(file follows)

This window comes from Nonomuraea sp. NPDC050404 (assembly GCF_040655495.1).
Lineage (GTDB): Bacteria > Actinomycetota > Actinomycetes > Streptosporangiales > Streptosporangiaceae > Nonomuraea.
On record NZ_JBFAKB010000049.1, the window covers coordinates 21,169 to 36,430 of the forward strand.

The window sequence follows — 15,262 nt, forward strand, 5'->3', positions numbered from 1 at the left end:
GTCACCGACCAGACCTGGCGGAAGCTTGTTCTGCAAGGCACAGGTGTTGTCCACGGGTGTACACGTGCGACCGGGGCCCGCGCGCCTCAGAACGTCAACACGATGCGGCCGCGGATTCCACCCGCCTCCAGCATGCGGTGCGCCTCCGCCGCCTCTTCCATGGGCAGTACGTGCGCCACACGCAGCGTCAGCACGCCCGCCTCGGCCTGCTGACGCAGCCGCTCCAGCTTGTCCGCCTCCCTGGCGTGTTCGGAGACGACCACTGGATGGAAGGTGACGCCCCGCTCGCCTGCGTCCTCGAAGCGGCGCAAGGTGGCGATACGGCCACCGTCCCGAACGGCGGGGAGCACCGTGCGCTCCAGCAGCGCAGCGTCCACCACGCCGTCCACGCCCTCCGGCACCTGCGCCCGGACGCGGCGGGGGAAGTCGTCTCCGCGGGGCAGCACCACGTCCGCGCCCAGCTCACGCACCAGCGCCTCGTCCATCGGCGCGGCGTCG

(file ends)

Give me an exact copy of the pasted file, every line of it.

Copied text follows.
This window comes from Nonomuraea sp. NPDC050404 (assembly GCF_040655495.1).
Lineage (GTDB): Bacteria > Actinomycetota > Actinomycetes > Streptosporangiales > Streptosporangiaceae > Nonomuraea.
On record NZ_JBFAKB010000049.1, the window covers coordinates 21,169 to 36,430 of the forward strand.

The window sequence follows — 15,262 nt, forward strand, 5'->3', positions numbered from 1 at the left end:
GTCACCGACCAGACCTGGCGGAAGCTTGTTCTGCAAGGCACAGGTGTTGTCCACGGGTGTACACGTGCGACCGGGGCCCGCGCGCCTCAGAACGTCAACACGATGCGGCCGCGGATTCCACCCGCCTCCAGCATGCGGTGCGCCTCCGCCGCCTCTTCCATGGGCAGTACGTGCGCCACACGCAGCGTCAGCACGCCCGCCTCGGCCTGCTGACGCAGCCGCTCCAGCTTGTCCGCCTCCCTGGCGTGTTCGGAGACGACCACTGGATGGAAGGTGACGCCCCGCTCGCCTGCGTCCTCGAAGCGGCGCAAGGTGGCGATACGGCCACCGTCCCGAACGGCGGGGAGCACCGTGCGCTCCAGCAGCGCAGCGTCCACCACGCCGTCCACGCCCTCCGGCACCTGCGCCCGGACGCGGCGGGGGAAGTCGTCTCCGCGGGGCAGCACCACGTCCGCGCCCAGCTCACGCACCAGCGCCTCGTCCATCGGCGCGGCGTCG